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Gene Ther. 2016 Jan;23(1):86-94. doi: 10.1038/gt.2015.75. Epub 2015 Aug 20.

Evaluation of helper-dependent canine adenovirus vectors in a 3D human CNS model.

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iBET-Instituto de Biologia Experimental e Tecnológica, Oeiras, Portugal.
Instituto de Tecnologia Química e Biológica, Universidade Nova de Lisboa, Oeiras, Portugal.
The Francis Crick Institute, Lincoln's Inn Fields Laboratory, London, UK.
Dipartimento di Biologia e Biotecnologie 'Charles Darwin', Università di Roma La Sapienza, Rome, Italy.
Institut de Génétique Moléculaire de Montpellier, Montpellier, France.
Université Montpellier, Montpellier, France.
Istituto Pasteur Fondazione Cenci Bolognetti, Università di Roma La Sapienza, Rome, Italy.
Istituto di Biologia e Patologia Molecolari del CNR, Università di Roma La Sapienza, Rome, Italy.
Sobell Department of Motor Neuroscience and Movement Disorders, Institute of Neurology, University College London, London, UK.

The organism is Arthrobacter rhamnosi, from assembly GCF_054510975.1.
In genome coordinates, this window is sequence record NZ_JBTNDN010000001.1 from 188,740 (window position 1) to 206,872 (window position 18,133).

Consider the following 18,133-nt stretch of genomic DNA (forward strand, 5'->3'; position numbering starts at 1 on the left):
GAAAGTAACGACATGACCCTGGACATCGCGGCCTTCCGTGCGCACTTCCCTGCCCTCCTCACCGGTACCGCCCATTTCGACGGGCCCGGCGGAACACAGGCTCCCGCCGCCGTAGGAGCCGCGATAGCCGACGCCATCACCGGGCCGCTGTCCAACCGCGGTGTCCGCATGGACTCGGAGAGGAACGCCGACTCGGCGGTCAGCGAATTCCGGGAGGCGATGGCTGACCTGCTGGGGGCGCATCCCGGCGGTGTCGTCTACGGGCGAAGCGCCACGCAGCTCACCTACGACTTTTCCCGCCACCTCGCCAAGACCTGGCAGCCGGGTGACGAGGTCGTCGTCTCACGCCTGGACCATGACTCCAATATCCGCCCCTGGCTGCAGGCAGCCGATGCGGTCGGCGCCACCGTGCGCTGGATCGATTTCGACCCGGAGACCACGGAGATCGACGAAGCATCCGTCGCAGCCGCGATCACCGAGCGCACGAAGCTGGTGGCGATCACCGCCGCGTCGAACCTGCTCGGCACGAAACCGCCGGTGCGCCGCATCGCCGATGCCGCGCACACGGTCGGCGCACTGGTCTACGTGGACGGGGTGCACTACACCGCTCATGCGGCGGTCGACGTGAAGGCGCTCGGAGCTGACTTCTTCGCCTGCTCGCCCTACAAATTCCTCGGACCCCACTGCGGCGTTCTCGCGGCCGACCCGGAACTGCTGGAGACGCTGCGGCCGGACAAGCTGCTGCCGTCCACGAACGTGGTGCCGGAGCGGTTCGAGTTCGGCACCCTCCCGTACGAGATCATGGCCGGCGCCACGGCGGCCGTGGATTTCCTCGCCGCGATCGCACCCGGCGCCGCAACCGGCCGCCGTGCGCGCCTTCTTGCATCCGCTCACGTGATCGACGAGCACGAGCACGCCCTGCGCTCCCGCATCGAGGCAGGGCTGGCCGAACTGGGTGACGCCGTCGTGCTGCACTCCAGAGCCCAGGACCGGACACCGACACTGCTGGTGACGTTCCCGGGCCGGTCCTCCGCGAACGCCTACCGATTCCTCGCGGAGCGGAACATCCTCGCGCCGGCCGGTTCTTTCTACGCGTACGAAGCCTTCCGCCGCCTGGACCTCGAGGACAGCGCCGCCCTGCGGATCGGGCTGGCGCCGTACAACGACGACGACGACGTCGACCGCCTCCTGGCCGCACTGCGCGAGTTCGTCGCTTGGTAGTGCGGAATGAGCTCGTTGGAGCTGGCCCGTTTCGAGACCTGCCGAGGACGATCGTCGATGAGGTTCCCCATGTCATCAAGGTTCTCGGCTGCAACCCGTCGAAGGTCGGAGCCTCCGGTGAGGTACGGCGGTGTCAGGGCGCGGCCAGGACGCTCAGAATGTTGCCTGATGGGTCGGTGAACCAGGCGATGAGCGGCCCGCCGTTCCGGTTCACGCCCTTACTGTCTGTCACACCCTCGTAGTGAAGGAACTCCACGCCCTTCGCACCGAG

Gene therapy is a promising approach with enormous potential for treatment of neurodegenerative disorders. Viral vectors derived from canine adenovirus type 2 (CAV-2) present attractive features for gene delivery strategies in the human brain, by preferentially transducing neurons, are capable of efficient axonal transport to afferent brain structures, have a 30-kb cloning capacity and have low innate and induced immunogenicity in preclinical tests. For clinical translation, in-depth preclinical evaluation of efficacy and safety in a human setting is primordial. Stem cell-derived human neural cells have a great potential as complementary tools by bridging the gap between animal models, which often diverge considerably from human phenotype, and clinical trials. Herein, we explore helper-dependent CAV-2 (hd-CAV-2) efficacy and safety for gene delivery in a human stem cell-derived 3D neural in vitro model. Assessment of hd-CAV-2 vector efficacy was performed at different multiplicities of infection, by evaluating transgene expression and impact on cell viability, ultrastructural cellular organization and neuronal gene expression. Under optimized conditions, hd-CAV-2 transduction led to stable long-term transgene expression with minimal toxicity. hd-CAV-2 preferentially transduced neurons, whereas human adenovirus type 5 (HAdV5) showed increased tropism toward glial cells. This work demonstrates, in a physiologically relevant 3D model, that hd-CAV-2 vectors are efficient tools for gene delivery to human neurons, with stable long-term transgene expression and minimal cytotoxicity.

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